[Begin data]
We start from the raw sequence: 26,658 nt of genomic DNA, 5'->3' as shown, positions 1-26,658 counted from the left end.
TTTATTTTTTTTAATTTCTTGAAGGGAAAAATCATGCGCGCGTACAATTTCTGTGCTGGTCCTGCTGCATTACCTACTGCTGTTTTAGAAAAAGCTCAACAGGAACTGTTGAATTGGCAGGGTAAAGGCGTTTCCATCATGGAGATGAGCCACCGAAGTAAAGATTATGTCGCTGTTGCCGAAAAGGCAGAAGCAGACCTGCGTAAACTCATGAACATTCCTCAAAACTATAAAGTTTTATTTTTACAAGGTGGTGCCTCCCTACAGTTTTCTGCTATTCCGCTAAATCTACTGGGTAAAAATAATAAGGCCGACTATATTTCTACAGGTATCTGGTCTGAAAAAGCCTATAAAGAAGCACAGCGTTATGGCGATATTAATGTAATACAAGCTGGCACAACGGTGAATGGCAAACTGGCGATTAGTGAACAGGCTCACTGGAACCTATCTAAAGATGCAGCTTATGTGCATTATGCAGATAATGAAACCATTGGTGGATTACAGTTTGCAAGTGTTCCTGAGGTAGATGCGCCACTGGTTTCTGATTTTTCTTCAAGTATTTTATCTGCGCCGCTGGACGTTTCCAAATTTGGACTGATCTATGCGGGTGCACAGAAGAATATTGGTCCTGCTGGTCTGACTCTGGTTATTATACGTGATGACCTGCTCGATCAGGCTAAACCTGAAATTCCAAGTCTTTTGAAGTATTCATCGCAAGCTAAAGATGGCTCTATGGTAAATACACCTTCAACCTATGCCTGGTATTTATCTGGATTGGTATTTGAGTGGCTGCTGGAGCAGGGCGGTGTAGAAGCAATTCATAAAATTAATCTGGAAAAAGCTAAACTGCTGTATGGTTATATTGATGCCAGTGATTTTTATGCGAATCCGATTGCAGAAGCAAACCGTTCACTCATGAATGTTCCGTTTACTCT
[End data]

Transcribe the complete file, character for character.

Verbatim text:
We start from the raw sequence: 26,658 nt of genomic DNA, 5'->3' as shown, positions 1-26,658 counted from the left end.
TTTATTTTTTTTAATTTCTTGAAGGGAAAAATCATGCGCGCGTACAATTTCTGTGCTGGTCCTGCTGCATTACCTACTGCTGTTTTAGAAAAAGCTCAACAGGAACTGTTGAATTGGCAGGGTAAAGGCGTTTCCATCATGGAGATGAGCCACCGAAGTAAAGATTATGTCGCTGTTGCCGAAAAGGCAGAAGCAGACCTGCGTAAACTCATGAACATTCCTCAAAACTATAAAGTTTTATTTTTACAAGGTGGTGCCTCCCTACAGTTTTCTGCTATTCCGCTAAATCTACTGGGTAAAAATAATAAGGCCGACTATATTTCTACAGGTATCTGGTCTGAAAAAGCCTATAAAGAAGCACAGCGTTATGGCGATATTAATGTAATACAAGCTGGCACAACGGTGAATGGCAAACTGGCGATTAGTGAACAGGCTCACTGGAACCTATCTAAAGATGCAGCTTATGTGCATTATGCAGATAATGAAACCATTGGTGGATTACAGTTTGCAAGTGTTCCTGAGGTAGATGCGCCACTGGTTTCTGATTTTTCTTCAAGTATTTTATCTGCGCCGCTGGACGTTTCCAAATTTGGACTGATCTATGCGGGTGCACAGAAGAATATTGGTCCTGCTGGTCTGACTCTGGTTATTATACGTGATGACCTGCTCGATCAGGCTAAACCTGAAATTCCAAGTCTTTTGAAGTATTCATCGCAAGCTAAAGATGGCTCTATGGTAAATACACCTTCAACCTATGCCTGGTATTTATCTGGATTGGTATTTGAGTGGCTGCTGGAGCAGGGCGGTGTAGAAGCAATTCATAAAATTAATCTGGAAAAAGCTAAACTGCTGTATGGTTATATTGATGCCAGTGATTTTTATGCGAATCCGATTGCAGAAGCAAACCGTTCACTCATGAATGTTCCGTTTACTCT